We see from this they were to take up a collection every first day of the week. Why? Because that is when they would be together. This was not only in Corinth, but also in the churches of Galatia. We saw that meeting on the first day of the week was the practice in Troas as well. As this is clearly the practice of the early churches, approved by Christ, we know that He is happy if we meet on the first day of the week today to eat the Lord’s Supper. While we can also see from Acts 2:46 that the Christians could meet every day, Sunday is the only day we have authority for eating the Lord’s Supper or collecting money for the needs for which the church is responsible.

The Catholic Church admits that they changed the Sabbath to Sunday, but they don’t have that authority

Emperor Constantine I in A.D. 313 commanded that everyone keep Sunday as the Sabbath. The Roman Catholic Church, or at least some of their leadership, does claim that they changed the Sabbath to Sunday.

What the Roman Catholic Church claims does not concern us. Only what the Bible says should concern in this matter. If someone claimed that they invented the teaching of Jesus being raised from the dead, would that nullify the truth of Jesus’ resurrection? Certainly not! So forget what the Catholic Church says. It doesn’t matter.

Besides this, those who say Sunday is the “Christian Sabbath” are teaching something not found in the scriptures and not claimed by us. We do not believe the Sunday is the Sabbath. We believe we are to worship on Sunday as the New Testament gives us that example in multiple places. We do not believe we are to keep the Sabbath, as the Sabbath was taken away and nailed to the cross with the rest of the Old Testament Law.

In connection with this so-called argument, they like to use a prophecy in Daniel 7 to demonstrate that it was prophesied that the Roman emperor would try to change the Sabbath day.

23 “Thus he said: ‘The fourth beast shall be A fourth kingdom on earth, Which shall be different from all other kingdoms, And shall devour the whole earth, Trample it and break it in pieces. 24 The ten horns are ten kings Who shall arise from this kingdom. And another shall rise after them; He shall be different from the first ones, And shall subdue three kings. 25 He shall speak pompous words against the Most High, Shall persecute the saints of the Most High, And shall intend to change times and law. Then the saints shall be given into his hand For a time and times and half a time. 26 ‘But the court shall be seated, And they shall take away his dominion, To consume and destroy it forever. 27 Then the kingdom and dominion, And the greatness of the kingdoms under the whole heaven, Shall be given to the people, the saints of the Most High. His kingdom is an everlasting kingdom, And all dominions shall serve and obey Him.’ (Daniel 7:23-27, NKJV)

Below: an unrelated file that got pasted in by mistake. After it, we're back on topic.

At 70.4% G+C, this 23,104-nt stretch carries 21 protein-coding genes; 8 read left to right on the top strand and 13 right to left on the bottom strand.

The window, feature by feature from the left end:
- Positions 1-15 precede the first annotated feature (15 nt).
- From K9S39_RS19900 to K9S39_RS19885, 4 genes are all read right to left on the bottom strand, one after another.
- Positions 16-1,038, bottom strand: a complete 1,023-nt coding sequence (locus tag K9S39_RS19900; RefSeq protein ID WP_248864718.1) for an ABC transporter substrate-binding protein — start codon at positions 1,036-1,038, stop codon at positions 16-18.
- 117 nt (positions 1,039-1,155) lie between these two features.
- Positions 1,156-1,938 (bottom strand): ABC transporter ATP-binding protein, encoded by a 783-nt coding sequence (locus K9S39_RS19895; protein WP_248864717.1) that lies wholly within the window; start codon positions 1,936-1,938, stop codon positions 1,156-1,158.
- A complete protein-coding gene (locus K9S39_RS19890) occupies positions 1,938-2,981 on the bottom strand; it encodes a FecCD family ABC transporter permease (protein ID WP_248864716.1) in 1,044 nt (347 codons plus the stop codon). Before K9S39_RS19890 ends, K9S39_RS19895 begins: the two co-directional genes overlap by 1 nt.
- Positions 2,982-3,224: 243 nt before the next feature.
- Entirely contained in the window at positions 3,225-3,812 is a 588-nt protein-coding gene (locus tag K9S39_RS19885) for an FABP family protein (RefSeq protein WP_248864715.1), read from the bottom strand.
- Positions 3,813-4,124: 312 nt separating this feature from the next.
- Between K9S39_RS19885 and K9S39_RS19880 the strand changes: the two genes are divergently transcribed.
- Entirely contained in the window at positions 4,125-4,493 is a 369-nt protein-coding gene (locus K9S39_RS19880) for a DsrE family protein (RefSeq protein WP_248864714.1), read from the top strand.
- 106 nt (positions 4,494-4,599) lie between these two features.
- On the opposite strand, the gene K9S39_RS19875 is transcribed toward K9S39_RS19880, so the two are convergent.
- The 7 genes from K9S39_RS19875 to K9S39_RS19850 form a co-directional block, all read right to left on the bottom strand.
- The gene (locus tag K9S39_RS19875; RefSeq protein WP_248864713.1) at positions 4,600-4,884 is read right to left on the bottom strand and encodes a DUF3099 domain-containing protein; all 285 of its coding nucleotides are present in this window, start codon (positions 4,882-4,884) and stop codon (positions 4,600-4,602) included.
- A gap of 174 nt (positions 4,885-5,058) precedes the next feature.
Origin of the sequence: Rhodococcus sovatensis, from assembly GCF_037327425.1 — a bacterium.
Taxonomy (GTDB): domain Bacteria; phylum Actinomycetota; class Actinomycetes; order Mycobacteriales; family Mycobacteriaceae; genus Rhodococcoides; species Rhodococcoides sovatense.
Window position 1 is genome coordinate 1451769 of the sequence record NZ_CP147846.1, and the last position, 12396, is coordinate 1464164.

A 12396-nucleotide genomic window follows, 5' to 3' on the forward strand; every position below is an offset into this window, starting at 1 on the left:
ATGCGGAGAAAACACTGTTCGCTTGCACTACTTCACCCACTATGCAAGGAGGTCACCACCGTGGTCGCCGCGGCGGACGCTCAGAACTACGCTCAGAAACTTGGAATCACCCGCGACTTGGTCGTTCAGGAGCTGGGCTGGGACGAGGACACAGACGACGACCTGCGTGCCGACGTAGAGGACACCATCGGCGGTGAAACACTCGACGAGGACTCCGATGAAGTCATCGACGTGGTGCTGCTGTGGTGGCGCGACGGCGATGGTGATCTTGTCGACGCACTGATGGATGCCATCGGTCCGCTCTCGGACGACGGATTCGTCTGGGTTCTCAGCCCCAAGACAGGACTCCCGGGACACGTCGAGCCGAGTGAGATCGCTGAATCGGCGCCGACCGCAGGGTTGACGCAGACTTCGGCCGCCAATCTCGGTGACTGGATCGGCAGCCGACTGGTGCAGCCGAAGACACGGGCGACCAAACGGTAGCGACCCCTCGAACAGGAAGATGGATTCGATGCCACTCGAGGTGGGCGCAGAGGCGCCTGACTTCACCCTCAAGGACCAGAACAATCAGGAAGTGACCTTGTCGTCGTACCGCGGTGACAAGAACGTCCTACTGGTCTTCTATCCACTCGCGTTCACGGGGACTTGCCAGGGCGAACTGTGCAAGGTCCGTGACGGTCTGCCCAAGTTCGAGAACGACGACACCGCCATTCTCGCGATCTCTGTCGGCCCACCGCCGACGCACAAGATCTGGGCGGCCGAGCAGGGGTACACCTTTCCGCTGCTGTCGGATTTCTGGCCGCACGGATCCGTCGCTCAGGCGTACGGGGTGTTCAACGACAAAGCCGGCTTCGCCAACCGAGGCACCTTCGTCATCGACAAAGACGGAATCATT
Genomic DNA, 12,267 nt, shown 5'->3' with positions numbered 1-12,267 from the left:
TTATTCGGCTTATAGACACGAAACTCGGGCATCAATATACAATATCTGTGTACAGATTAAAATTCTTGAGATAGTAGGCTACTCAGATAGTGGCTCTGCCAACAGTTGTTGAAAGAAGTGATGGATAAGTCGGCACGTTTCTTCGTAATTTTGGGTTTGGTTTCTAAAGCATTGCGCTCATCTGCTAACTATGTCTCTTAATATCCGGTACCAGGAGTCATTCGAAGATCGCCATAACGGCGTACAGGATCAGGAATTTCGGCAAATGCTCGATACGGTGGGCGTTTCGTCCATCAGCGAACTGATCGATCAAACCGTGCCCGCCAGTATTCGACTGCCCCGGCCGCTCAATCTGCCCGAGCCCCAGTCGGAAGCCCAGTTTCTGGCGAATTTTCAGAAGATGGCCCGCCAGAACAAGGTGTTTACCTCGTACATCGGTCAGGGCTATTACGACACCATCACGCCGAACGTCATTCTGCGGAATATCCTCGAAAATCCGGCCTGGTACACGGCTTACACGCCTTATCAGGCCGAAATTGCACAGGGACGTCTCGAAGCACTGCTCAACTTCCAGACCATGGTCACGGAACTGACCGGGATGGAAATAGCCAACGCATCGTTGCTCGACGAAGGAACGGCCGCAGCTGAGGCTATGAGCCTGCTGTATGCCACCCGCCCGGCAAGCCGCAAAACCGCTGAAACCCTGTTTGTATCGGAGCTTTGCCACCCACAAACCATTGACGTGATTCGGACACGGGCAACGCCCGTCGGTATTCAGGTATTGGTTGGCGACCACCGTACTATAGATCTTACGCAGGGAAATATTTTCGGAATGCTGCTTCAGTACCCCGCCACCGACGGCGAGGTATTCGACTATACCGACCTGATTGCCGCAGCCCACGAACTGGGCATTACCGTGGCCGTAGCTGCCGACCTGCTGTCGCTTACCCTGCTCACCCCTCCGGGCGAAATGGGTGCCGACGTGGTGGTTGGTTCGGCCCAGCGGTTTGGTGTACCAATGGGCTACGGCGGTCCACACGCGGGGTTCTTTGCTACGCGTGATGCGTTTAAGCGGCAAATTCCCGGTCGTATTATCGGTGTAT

The fourth beast is clearly the empire of Rome in the prophecy. In verse 25, we see one of the kings (emperors) of Rome intending to make alterations in times and in law. Those who use this passage to argue for the Sabbath being kept today see this as Emperor Constantine changing the Sabbath (alteration in times).

Now, I don’t know that I understand the prophecy well enough to know exactly which emperor this and what he is doing. They like to make him the same as the beast in Revelation 13, which much better corresponds with Nero than Constantine. But whoever it is, it never says anything specifically about the Sabbath in the prophecy. We should use the clear teaching of the New Testament that the Sabbath has been taken away rather than take an unclear prophecy and try to make it say something different from the clear teaching.

Jesus and Paul had a custom of going to the synagogues to worship every Sabbath.

Since they know they need to demonstrate some New Testament authority for keeping the Sabbath Day as God’s law, they appeal to Jesus and Paul’s example. They even quote from 1 Corinthians 11:1 to show that we are to follow Paul’s example as he followed Christ’s example. But we need to understand that Paul did not do everything Christ did. He was not crucified, but he did submit himself to death for Christ’s sake. He is certainly not telling everyone that they must be physically crucified. So what example is he speaking about?

In chapters 8-10, Paul had just been speaking against eating meat sacrificed to idols. The verses just before 1 Corinthians 11:1 are speaking about pleasing men in all things rather than seeking our profit so that they will be saved. He gives some specific teaching about this idea in chapter 9.

19 For though I am free from all men, I have made myself a servant to all, that I might win the more; 20 and to the Jews I became as a Jew, that I might win Jews; to those who are under the law, as under the law, that I might win those who are under the law; 21 to those who are without law, as without law (not being without law toward God, but under law toward Christ), that I might win those who are without law; 22 to the weak I became as weak, that I might win the weak. I have become all things to all men, that I might by all means save some. 23 Now this I do for the gospel’s sake, that I may be partaker of it with you. (1 Corinthians 9:19-23, NKJV)

Paul makes it clear that in his example, he kept the Law of Moses while with Jews even though he was not actually under that law. He did not keep the Law of Moses when with the Gentiles (those who were not under the Law). That is the example he is exhorting us to follow–doing what is honorable in the sight of men rather than being needlessly offensive to them. We want them to listen to the message of the gospel. As a Jew, he could keep the various laws, including those involving sacrifice at the temple (Acts 21:17-26). But he always made it clear that he was not keeping these things as God’s law for him at that time. Especially, it is clear even in the Acts 21 passage that Gentiles were not required to keep the Law of Moses.